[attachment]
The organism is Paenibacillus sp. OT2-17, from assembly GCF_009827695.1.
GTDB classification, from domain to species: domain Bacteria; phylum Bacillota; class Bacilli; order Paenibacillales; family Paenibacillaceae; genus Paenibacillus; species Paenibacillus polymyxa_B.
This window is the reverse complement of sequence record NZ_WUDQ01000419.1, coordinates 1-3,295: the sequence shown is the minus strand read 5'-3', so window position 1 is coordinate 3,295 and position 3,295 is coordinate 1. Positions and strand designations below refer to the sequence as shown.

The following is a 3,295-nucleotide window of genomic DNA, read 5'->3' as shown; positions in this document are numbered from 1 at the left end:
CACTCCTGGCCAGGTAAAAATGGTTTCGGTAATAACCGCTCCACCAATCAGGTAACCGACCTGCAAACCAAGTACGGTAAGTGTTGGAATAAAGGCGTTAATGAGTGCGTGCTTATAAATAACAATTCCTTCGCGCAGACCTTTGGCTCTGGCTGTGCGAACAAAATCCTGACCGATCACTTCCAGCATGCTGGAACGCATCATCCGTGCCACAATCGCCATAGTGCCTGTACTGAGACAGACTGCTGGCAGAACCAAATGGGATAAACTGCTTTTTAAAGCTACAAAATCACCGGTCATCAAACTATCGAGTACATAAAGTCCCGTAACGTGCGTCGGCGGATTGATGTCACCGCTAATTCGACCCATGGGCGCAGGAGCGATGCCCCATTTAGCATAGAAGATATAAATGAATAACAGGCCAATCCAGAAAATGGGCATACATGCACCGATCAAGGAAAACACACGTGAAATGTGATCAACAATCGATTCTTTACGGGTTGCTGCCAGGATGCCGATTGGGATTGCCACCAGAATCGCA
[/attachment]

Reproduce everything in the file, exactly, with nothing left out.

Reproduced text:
The organism is Paenibacillus sp. OT2-17, from assembly GCF_009827695.1.
GTDB classification, from domain to species: domain Bacteria; phylum Bacillota; class Bacilli; order Paenibacillales; family Paenibacillaceae; genus Paenibacillus; species Paenibacillus polymyxa_B.
This window is the reverse complement of sequence record NZ_WUDQ01000419.1, coordinates 1-3,295: the sequence shown is the minus strand read 5'-3', so window position 1 is coordinate 3,295 and position 3,295 is coordinate 1. Positions and strand designations below refer to the sequence as shown.

The following is a 3,295-nucleotide window of genomic DNA, read 5'->3' as shown; positions in this document are numbered from 1 at the left end:
CACTCCTGGCCAGGTAAAAATGGTTTCGGTAATAACCGCTCCACCAATCAGGTAACCGACCTGCAAACCAAGTACGGTAAGTGTTGGAATAAAGGCGTTAATGAGTGCGTGCTTATAAATAACAATTCCTTCGCGCAGACCTTTGGCTCTGGCTGTGCGAACAAAATCCTGACCGATCACTTCCAGCATGCTGGAACGCATCATCCGTGCCACAATCGCCATAGTGCCTGTACTGAGACAGACTGCTGGCAGAACCAAATGGGATAAACTGCTTTTTAAAGCTACAAAATCACCGGTCATCAAACTATCGAGTACATAAAGTCCCGTAACGTGCGTCGGCGGATTGATGTCACCGCTAATTCGACCCATGGGCGCAGGAGCGATGCCCCATTTAGCATAGAAGATATAAATGAATAACAGGCCAATCCAGAAAATGGGCATACATGCACCGATCAAGGAAAACACACGTGAAATGTGATCAACAATCGATTCTTTACGGGTTGCTGCCAGGATGCCGATTGGGATTGCCACCAGAATCGCA